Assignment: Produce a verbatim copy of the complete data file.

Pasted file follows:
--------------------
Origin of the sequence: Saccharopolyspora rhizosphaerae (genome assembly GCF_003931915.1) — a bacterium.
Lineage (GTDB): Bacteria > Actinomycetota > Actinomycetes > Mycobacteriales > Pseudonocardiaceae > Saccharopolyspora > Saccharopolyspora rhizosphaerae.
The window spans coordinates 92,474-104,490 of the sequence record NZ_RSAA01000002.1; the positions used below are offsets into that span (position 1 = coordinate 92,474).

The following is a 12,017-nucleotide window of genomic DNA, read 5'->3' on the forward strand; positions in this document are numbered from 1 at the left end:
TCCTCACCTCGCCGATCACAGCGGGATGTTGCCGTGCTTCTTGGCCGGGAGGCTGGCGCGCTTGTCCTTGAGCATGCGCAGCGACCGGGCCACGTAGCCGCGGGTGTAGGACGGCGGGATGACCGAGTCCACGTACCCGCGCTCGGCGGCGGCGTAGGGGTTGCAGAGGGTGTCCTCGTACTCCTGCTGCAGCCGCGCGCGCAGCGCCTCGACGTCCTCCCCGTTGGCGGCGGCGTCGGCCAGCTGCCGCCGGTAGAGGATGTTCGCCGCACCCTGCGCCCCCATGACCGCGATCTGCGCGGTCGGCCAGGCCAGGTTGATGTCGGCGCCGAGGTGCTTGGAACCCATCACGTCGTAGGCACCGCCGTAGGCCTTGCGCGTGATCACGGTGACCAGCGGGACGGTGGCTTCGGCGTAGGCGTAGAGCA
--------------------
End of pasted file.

Origin of the sequence: Saccharopolyspora rhizosphaerae (genome assembly GCF_003931915.1) — a bacterium.
Lineage (GTDB): Bacteria > Actinomycetota > Actinomycetes > Mycobacteriales > Pseudonocardiaceae > Saccharopolyspora > Saccharopolyspora rhizosphaerae.
The window spans coordinates 92,474-104,490 of the sequence record NZ_RSAA01000002.1; the positions used below are offsets into that span (position 1 = coordinate 92,474).

The following is a 12,017-nucleotide window of genomic DNA, read 5'->3' on the forward strand; positions in this document are numbered from 1 at the left end:
TCCTCACCTCGCCGATCACAGCGGGATGTTGCCGTGCTTCTTGGCCGGGAGGCTGGCGCGCTTGTCCTTGAGCATGCGCAGCGACCGGGCCACGTAGCCGCGGGTGTAGGACGGCGGGATGACCGAGTCCACGTACCCGCGCTCGGCGGCGGCGTAGGGGTTGCAGAGGGTGTCCTCGTACTCCTGCTGCAGCCGCGCGCGCAGCGCCTCGACGTCCTCCCCGTTGGCGGCGGCGTCGGCCAGCTGCCGCCGGTAGAGGATGTTCGCCGCACCCTGCGCCCCCATGACCGCGATCTGCGCGGTCGGCCAGGCCAGGTTGATGTCGGCGCCGAGGTGCTTGGAACCCATCACGTCGTAGGCACCGCCGTAGGCCTTGCGCGTGATCACGGTGACCAGCGGGACGGTGGCTTCGGCGTAGGCGTAGAGCA